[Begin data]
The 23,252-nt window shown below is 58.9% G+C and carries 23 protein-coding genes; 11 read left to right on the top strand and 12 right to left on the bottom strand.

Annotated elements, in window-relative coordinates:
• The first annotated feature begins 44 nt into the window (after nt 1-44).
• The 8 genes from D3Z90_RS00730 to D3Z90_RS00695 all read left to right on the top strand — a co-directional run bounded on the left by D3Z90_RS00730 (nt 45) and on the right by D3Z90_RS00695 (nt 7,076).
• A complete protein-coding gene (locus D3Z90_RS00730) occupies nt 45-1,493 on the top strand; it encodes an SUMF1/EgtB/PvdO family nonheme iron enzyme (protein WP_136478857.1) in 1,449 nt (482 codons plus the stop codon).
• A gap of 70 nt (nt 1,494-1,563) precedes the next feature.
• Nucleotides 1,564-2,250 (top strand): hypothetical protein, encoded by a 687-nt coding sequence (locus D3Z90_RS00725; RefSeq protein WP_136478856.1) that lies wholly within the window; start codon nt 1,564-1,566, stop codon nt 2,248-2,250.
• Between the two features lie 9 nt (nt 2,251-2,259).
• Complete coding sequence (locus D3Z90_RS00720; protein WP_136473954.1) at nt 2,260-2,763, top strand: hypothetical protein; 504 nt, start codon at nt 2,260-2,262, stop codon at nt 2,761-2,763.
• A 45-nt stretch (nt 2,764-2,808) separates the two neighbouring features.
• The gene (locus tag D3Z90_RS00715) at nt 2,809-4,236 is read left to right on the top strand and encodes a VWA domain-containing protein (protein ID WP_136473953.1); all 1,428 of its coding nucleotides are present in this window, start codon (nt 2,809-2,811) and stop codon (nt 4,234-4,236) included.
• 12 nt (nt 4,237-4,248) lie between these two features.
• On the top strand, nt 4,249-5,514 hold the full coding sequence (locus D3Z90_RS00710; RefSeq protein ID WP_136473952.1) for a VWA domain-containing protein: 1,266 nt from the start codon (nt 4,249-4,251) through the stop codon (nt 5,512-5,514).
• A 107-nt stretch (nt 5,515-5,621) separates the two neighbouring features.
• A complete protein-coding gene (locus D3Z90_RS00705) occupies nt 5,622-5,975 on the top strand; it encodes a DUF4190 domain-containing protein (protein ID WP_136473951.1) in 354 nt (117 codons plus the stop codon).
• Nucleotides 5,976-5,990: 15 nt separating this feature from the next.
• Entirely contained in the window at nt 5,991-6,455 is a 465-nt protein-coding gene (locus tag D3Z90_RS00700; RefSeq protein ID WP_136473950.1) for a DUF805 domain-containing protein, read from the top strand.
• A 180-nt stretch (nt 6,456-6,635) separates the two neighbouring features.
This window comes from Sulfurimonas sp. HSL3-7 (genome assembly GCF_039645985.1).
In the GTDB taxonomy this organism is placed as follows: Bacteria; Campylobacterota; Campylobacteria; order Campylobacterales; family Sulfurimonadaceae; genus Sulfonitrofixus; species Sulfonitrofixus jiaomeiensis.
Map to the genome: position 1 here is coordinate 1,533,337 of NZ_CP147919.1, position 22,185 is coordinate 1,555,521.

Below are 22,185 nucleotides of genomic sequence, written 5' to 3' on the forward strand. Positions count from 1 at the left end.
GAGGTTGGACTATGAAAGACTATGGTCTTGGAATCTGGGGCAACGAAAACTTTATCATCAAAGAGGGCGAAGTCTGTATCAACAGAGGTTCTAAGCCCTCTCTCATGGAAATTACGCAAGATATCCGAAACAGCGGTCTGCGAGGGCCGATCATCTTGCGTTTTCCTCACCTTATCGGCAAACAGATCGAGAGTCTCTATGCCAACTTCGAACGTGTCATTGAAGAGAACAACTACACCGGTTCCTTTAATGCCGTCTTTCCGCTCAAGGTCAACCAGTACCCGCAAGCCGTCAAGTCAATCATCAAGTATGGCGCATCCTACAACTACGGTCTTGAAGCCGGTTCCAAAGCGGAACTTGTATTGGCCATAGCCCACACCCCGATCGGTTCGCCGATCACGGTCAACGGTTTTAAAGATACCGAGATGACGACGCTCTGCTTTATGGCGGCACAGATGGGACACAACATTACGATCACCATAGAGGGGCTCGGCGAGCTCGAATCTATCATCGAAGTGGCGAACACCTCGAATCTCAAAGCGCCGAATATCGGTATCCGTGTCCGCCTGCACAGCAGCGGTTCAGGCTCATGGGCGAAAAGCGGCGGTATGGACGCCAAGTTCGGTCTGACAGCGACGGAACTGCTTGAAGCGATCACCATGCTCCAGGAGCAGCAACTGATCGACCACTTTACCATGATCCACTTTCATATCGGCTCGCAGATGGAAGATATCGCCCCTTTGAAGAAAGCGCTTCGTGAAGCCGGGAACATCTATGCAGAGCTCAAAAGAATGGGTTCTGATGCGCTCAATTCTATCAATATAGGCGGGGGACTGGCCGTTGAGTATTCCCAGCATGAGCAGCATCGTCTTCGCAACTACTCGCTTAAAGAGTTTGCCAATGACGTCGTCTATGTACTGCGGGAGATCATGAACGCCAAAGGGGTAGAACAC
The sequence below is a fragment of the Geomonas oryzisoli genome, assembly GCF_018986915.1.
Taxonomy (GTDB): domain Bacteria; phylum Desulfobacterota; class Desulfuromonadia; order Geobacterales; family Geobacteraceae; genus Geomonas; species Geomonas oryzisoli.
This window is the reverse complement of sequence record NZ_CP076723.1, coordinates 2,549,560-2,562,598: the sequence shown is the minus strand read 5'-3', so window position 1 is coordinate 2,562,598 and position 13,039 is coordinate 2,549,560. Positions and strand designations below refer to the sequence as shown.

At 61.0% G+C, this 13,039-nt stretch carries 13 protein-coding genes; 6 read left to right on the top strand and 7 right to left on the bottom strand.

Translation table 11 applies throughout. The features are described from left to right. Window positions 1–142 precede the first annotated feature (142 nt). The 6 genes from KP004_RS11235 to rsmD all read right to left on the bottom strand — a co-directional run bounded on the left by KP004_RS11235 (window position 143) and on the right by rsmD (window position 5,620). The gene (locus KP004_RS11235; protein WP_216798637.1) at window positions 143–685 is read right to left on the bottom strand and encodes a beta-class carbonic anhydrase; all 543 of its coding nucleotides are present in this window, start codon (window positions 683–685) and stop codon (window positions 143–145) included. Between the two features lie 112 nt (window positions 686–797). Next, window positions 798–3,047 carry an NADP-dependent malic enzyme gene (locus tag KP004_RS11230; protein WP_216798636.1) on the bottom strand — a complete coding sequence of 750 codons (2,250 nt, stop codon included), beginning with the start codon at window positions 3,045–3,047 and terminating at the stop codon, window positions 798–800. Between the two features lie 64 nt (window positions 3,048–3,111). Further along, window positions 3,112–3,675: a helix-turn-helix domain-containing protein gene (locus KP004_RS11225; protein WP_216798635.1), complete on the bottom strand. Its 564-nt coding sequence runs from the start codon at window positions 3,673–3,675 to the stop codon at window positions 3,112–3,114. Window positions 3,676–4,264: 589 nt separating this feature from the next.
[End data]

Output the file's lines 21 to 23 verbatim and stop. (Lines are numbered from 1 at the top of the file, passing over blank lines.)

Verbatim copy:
Map to the genome: position 1 here is coordinate 1,533,337 of NZ_CP147919.1, position 22,185 is coordinate 1,555,521.

Below are 22,185 nucleotides of genomic sequence, written 5' to 3' on the forward strand. Positions count from 1 at the left end.
GAGGTTGGACTATGAAAGACTATGGTCTTGGAATCTGGGGCAACGAAAACTTTATCATCAAAGAGGGCGAAGTCTGTATCAACAGAGGTTCTAAGCCCTCTCTCATGGAAATTACGCAAGATATCCGAAACAGCGGTCTGCGAGGGCCGATCATCTTGCGTTTTCCTCACCTTATCGGCAAACAGATCGAGAGTCTCTATGCCAACTTCGAACGTGTCATTGAAGAGAACAACTACACCGGTTCCTTTAATGCCGTCTTTCCGCTCAAGGTCAACCAGTACCCGCAAGCCGTCAAGTCAATCATCAAGTATGGCGCATCCTACAACTACGGTCTTGAAGCCGGTTCCAAAGCGGAACTTGTATTGGCCATAGCCCACACCCCGATCGGTTCGCCGATCACGGTCAACGGTTTTAAAGATACCGAGATGACGACGCTCTGCTTTATGGCGGCACAGATGGGACACAACATTACGATCACCATAGAGGGGCTCGGCGAGCTCGAATCTATCATCGAAGTGGCGAACACCTCGAATCTCAAAGCGCCGAATATCGGTATCCGTGTCCGCCTGCACAGCAGCGGTTCAGGCTCATGGGCGAAAAGCGGCGGTATGGACGCCAAGTTCGGTCTGACAGCGACGGAACTGCTTGAAGCGATCACCATGCTCCAGGAGCAGCAACTGATCGACCACTTTACCATGATCCACTTTCATATCGGCTCGCAGATGGAAGATATCGCCCCTTTGAAGAAAGCGCTTCGTGAAGCCGGGAACATCTATGCAGAGCTCAAAAGAATGGGTTCTGATGCGCTCAATTCTATCAATATAGGCGGGGGACTGGCCGTTGAGTATTCCCAGCATGAGCAGCATCGTCTTCGCAACTACTCGCTTAAAGAGTTTGCCAATGACGTCGTCTATGTACTGCGGGAGATCATGAACGCCAAAGGGGTAGAACAC